Hello again readers, I’m back with you today with what is actually my first article about Rebel Clash. It’s also my 50th article written on SixPrizes, which is kinda cool. I had hoped to do something different for number 50, but I ended up having a rather cool deck to show today, and it feels like a good time to talk about it now rather than later because of the Limitless events occurring in the coming weeks.
I haven’t gotten to do near as much testing in this format as I would have liked, partially due to how expensive TCGO codes/cards are right now. Fortunately, that issue was remedied for me recently, and I have spent a decent bit of time playing these decks online in the past week or so. Today, I’m going to be sharing my favorite deck to come out of Rebel Clash so far, and then I’m going to conclude today with what could be called a tier list, but is essentially my first impressions of the format so far.
4 Speed L
****** Pokémon Trading Card Game Deck List ******
##Pokémon - 20
##Trainer Cards - 29
* 2 Boss’s Orders RCL 154
* 3 Switch
* 1 Escape Board UPR 167
* 1 Evolution Incense SSH 163
* 2 Professor’s Research SSH 178
* 4 Quick Ball SSH 179
* 4 Cynthia UPR 119
* 4 Rare Candy
* 3 Pokémon Communication
* 4 Electropower LOT 172
* 1 Ordinary Rod SSH 215
##Energy - 11
Total Cards - 60
****** via SixPrizes: https://sixprizes.com/?p=81131 ******
A lot of people who are close to me can vouch for the fact that I’ve been talking about this deck a lot. When I first saw Vikavolt RCL, I was amazed that they were allowing Twin Energy to count as 40 damage for Powerful Storm. At this point, I hadn’t even remembered that Charjabug UNB was a card, and I already thought the deck was decent. And then I remembered that there’s 160 damage in free attachments just laying around in Charjabug. The really high damage numbers needed to be viable in this format became obtainable for Vikavolt.
I think Vikavolt is one of the only viable Stage 2 decks that has existed in a very long time, which is partially due to Malamar and ADP being so powerful. Malamar appears to be on its last legs due to Dragapult VMAX, which removes that issue from the equation, and ADP is a very winnable matchup if you win the coin flip. For the most part, the format has shifted to high-HP tanky Pokémon, which is just what Vikavolt needs to see success. Currently, I think the biggest obstacle to success for the deck will be Blacephalon UNB.
My initial list was a lot less focused on burning through the deck to find cards, and was thus a bit less consistent and fell short of the high damage output needed to be viable. This meant that I needed to convert to an engine that involved Professor’s Research and another Dedenne-GX. However, with the heavier discard and draw engine, I found that I was losing pieces that I needed to function, which led to the inclusion of Oranguru. In hindsight, it makes a lot of sense to include this in any Stage 2 deck because of how powerful it is to leave a Rare Candy on top before playing a discard-and-draw card.
There’s another Grubbin out there (Grubbin UNB) with an attack that makes it seem better, but I feel like if you’re using Grubbin’s attacks, you’re already in trouble. That Grubbin also has a 2 Retreat Cost, compared to Grubbin RCL with a much more reasonable Retreat Cost of 1.
I wanted an attacker that would be able to help me preserve my Charjabugs and also act as a place to attach Speed L Energy in the early turns on the game. Boltund V ended up being the best card for that job. As an added bonus, when you go second you are able to attack with into accelerate 2 L Energy into play, which offsets the extra turn that your opponent has by a decent amount.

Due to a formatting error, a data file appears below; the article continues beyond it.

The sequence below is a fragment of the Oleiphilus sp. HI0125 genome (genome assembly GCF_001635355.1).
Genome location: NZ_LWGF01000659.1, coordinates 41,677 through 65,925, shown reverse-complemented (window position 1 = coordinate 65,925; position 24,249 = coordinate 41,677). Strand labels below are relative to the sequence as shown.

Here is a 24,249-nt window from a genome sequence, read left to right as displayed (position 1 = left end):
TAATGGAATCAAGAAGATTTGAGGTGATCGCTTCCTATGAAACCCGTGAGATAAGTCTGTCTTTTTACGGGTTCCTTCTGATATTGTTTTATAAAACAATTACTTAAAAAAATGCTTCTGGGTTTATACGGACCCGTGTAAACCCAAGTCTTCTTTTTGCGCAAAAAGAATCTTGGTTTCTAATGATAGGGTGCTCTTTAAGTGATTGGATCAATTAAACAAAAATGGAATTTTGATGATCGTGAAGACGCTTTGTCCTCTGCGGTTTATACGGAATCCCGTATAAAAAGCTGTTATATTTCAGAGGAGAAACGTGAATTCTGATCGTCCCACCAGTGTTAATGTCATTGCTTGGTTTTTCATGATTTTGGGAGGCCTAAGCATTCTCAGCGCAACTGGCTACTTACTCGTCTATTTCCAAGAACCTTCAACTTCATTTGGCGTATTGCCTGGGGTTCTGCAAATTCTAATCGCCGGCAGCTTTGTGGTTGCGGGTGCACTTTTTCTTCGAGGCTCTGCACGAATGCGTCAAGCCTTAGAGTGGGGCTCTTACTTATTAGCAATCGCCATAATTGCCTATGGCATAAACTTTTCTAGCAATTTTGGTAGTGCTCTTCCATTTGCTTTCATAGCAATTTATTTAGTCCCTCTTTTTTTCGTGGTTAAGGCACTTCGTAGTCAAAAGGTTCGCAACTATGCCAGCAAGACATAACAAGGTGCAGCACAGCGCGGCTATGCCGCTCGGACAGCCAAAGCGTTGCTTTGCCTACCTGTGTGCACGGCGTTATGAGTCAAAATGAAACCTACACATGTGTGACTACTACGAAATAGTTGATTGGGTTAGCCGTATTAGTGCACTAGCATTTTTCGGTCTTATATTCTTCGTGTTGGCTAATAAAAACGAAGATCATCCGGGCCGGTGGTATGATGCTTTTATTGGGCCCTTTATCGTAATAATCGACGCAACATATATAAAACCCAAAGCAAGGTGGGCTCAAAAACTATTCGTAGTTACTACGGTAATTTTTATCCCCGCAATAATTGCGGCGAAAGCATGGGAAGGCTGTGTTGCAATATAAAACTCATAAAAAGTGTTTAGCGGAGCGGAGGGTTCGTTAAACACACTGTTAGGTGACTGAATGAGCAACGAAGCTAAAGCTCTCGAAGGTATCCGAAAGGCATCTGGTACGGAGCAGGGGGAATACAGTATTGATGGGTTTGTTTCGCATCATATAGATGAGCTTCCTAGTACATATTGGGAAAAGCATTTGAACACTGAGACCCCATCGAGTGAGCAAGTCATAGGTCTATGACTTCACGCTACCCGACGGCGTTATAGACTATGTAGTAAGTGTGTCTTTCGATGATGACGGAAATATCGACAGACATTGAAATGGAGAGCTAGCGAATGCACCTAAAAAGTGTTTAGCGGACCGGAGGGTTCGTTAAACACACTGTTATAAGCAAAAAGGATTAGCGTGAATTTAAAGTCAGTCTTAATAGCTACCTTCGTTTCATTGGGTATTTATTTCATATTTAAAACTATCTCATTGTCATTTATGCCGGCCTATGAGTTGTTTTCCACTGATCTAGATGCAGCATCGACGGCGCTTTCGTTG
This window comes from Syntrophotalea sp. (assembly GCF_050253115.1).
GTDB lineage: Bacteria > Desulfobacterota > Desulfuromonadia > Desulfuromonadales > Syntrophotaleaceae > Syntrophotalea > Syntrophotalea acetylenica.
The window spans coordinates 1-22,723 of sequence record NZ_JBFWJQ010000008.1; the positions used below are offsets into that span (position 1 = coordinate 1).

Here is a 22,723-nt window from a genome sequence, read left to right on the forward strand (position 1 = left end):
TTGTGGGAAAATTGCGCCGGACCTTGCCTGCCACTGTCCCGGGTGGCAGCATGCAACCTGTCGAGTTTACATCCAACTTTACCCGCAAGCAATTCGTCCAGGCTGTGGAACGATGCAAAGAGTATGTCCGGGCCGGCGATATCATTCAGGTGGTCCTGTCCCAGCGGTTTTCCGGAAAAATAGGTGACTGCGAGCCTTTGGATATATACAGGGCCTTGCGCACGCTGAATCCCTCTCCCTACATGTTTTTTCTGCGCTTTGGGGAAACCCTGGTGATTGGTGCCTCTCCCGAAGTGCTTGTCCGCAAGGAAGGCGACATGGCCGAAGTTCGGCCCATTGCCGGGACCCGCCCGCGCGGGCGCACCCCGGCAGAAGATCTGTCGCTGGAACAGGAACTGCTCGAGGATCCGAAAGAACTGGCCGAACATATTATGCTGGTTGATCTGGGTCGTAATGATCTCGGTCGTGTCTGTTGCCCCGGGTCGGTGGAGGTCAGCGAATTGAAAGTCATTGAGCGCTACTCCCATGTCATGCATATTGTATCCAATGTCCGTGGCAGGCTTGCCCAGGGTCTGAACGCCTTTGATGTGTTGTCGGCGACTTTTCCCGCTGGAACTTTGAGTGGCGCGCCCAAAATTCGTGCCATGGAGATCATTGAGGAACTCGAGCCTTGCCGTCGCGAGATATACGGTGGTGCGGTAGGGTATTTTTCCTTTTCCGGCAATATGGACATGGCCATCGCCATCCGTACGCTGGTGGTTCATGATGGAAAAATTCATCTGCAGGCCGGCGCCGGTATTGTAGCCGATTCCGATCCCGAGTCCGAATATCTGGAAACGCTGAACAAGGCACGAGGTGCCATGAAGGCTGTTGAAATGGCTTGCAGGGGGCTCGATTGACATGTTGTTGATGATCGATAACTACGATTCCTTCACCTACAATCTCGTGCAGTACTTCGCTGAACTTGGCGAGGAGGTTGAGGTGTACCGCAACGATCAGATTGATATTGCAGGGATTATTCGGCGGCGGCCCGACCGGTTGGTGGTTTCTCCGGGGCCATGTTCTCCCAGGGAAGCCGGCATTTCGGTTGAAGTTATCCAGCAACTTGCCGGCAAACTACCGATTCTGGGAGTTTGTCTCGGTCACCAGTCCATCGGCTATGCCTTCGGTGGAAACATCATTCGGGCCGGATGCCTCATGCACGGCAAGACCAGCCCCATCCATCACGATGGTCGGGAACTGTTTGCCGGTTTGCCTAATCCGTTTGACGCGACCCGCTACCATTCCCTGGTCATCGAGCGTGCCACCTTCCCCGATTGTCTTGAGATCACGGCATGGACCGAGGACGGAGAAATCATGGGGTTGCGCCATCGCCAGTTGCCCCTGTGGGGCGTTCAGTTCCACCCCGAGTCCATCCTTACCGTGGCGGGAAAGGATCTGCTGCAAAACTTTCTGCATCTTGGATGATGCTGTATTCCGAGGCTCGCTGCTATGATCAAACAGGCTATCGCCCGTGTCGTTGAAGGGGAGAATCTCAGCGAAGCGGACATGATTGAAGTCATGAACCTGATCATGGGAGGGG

This Supporter count honestly doesn’t feel great to me, but in my testing it’s been good enough to not warrant a change. I’m still skeptical of playing 2 Boss in a deck that discards so many cards, but it’s been fine so far. 4 Cynthia is something that we haven’t seen in a lot of decks recently, and that’s because we’ve seen a shift from conserving resources to playing cards as fast as you can. In this deck though, you need to save both your Rare Candies and your Vikavolts, so the shuffle draw is necessary.
I thought I had finally seen the end of Pokémon Communication with the introduction of Quick Ball and Evolution Incense. Unfortunately, I was wrong. This deck requires you to conserve most of your Pokémon for when they are needed. Pokémon Communication acts as another way to keep things in your deck when you need to Dedechange or Professor’s Research. I still have 1 Evolution Incense in the list because of how strong it is for finding either Vikavolt or Charjabug.
This Energy count looks really weird, but it actually runs rather smoothly. 5 L Energy is enough to provide you with one Electrify from Boltund V, and still leave enough Energy in deck to have an effective Tapu Koko p. I only run 2 Twin Energy because while it’s strong on Vikavolt, it’s worthless for Boltund V. I’ve found that I need to attach Speed L Energy much more often than I’ve needed Twin Energy.
I already play Dedenne-GX, so it’s not like having a different GX on the Bench would make it worse, right? I personally haven’t seen enough value out of Oricorio-GX to justify the spot, and that’s because of a pretty large difference between it and Dedenne-GX. Unlike Dedenne-GX, Oricorio-GX is helpful during the turns after it comes into play, which means that your opponent gains more than just an extra Prize card by KOing it. They prevent you from drawing more cards, which is added motivation for them to target Oricorio on your Bench rather than your Active Pokémon. Basically, in a Prize card race, you want to give your opponent as few reasons as possible to target down a GX or Pokémon V. There is also the fact that it just felt underwhelming in my games with it.
This would be in place of Boltund V. Instead of accelerating Energy, you draw more cards on your first turn. It’s not bad, but the biggest drawback is that it isn’t an alternate attacker and it doesn’t trigger Speed L Energy.
PikaRom appears to be on the rise again, which means it’s time to play Mew again. If you think you need to beat PikaRom more often, find a spot for Mew.
I really want to play one of these, and it is likely the 61st card. This is potentially the best way to recover Charjabugs, but after I flipped 2–3 tails five games in a row, I swapped it out for Ordinary Rod, which is a guarantee of 2 Pokémon back into the deck.